Stress is a normal part of life. Trauma is (basically) too much, too soon.
The following is a simplified explanation of how, ideally, the body reacts to a potential threat (real or imagined). The Autonomic Nervous System (ANS) has several functions, one being it responds to threat. There are two branches within the ANS, the Parasympathetic Nervous System and the Sympathetic Nervous System. The two function in balance with one another. In a relaxed state, the Parasympathetic Nervous System is primary. When stress occurs, the Sympathetic Nervous System is triggered and becomes primary, resulting in the body's natural defense of fight, flight or freeze. After the threat is no longer present, the system regulates and the Parasympathetic Nervous System becomes primary.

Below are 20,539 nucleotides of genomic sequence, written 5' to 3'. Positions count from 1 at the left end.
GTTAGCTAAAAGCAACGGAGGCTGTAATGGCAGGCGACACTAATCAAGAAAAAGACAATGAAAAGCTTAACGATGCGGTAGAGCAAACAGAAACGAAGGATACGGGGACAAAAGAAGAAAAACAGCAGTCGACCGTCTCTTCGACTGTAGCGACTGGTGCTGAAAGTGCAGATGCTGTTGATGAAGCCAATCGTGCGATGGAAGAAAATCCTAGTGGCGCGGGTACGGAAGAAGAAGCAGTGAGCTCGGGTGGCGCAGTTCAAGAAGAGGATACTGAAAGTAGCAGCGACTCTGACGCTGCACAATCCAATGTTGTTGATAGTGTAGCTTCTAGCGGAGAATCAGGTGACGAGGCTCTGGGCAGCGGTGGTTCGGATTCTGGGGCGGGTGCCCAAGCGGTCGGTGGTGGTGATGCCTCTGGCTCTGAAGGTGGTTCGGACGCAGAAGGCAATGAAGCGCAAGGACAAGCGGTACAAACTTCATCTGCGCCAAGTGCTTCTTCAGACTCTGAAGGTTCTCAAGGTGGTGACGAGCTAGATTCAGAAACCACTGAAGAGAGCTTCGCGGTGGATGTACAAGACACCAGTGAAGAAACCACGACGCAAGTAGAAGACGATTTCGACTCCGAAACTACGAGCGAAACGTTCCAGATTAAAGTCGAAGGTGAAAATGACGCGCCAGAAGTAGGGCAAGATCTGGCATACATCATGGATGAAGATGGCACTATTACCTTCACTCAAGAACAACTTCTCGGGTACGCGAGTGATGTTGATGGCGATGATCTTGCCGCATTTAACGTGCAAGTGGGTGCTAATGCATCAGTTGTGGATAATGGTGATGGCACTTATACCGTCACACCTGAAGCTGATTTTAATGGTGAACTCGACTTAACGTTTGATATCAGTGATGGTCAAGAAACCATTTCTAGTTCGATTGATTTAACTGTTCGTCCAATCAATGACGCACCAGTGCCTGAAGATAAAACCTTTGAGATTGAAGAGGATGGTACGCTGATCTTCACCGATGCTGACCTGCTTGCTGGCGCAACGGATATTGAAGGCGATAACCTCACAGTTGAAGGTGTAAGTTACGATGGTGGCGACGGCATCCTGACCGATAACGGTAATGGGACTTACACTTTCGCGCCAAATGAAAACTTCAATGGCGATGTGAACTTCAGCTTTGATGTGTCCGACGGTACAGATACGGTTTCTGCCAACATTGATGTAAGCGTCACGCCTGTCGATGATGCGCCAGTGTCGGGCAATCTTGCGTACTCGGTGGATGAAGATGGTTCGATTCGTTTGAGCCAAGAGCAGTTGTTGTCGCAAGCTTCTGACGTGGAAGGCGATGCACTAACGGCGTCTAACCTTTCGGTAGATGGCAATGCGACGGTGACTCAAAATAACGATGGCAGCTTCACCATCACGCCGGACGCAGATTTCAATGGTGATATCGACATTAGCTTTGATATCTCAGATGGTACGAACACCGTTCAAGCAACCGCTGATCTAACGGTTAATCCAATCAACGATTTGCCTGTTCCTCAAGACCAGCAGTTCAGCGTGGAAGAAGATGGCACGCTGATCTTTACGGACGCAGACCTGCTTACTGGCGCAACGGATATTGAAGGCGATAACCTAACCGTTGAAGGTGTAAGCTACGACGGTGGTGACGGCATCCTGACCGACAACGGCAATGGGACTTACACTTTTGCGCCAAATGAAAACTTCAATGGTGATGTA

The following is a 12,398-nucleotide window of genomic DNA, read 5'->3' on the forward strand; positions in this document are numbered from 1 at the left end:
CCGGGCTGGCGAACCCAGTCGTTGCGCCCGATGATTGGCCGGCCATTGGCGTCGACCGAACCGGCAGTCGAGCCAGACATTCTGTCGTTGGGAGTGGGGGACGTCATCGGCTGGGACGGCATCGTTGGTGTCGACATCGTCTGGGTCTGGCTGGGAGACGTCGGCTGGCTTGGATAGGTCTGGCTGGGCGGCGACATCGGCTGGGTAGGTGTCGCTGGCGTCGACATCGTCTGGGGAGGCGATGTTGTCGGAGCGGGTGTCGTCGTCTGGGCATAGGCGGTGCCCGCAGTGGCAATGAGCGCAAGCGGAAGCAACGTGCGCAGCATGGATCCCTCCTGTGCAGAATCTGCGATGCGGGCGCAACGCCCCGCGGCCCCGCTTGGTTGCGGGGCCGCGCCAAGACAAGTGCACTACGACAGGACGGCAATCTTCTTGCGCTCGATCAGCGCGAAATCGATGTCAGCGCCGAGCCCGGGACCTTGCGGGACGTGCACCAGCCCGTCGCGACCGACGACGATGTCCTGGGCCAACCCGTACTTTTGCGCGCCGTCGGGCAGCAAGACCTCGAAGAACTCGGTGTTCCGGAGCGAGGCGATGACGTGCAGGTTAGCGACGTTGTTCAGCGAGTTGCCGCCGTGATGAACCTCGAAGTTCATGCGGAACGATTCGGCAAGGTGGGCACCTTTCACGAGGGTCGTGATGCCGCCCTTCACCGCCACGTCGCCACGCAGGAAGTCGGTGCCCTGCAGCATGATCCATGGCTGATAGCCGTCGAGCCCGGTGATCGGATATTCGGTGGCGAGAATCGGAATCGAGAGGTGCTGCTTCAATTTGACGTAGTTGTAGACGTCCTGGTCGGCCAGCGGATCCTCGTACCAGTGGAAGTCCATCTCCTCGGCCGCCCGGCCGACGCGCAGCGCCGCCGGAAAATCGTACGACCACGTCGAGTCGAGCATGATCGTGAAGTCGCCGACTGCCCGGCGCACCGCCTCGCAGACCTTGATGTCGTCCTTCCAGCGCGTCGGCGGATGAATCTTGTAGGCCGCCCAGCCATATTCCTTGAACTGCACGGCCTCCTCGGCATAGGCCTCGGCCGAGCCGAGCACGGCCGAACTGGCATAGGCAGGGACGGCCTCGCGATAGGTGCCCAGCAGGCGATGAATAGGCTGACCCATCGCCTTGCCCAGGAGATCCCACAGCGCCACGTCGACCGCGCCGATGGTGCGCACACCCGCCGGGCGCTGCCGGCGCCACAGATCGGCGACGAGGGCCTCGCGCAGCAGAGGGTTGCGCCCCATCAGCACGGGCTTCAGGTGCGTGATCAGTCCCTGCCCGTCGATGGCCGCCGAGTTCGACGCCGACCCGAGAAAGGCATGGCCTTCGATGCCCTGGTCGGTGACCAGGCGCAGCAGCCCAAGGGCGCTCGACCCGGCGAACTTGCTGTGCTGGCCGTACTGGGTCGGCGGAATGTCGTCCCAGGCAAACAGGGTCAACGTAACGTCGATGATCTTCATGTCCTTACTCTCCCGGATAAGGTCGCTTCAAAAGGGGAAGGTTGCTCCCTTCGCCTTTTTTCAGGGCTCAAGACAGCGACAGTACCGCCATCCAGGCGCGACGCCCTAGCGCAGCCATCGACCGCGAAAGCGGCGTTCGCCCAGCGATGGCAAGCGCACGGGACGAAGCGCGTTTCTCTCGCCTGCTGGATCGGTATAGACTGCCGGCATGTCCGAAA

Trauma happens when the nervous system is overwhelmed and cannot take action (fight or flight) against a perceived threat to life or limb. Too much happens too fast. Trauma can be real or perceived, i.e., an ordinary non-threatening experience during childhood can be fine for one child and yet overwhelming for another child. Trauma can develop as a result of one overwhelming event (i.e., car accident) or from years of excessive stress and abuse. This is especially true in cases of neglect and abuse in early childhood.
Chronic stress and trauma cause a constrictive reaction in the body (dysregulation), which weakens the nervous system. Without self-regulation, the person remains highly activated, which is a defensive state, and their nervous system is unable to fully rest and recover. Without treatment, our ability to tolerate stress weakens as the internal chaos increases, causing physical, mental, emotional and/or spiritual suffering.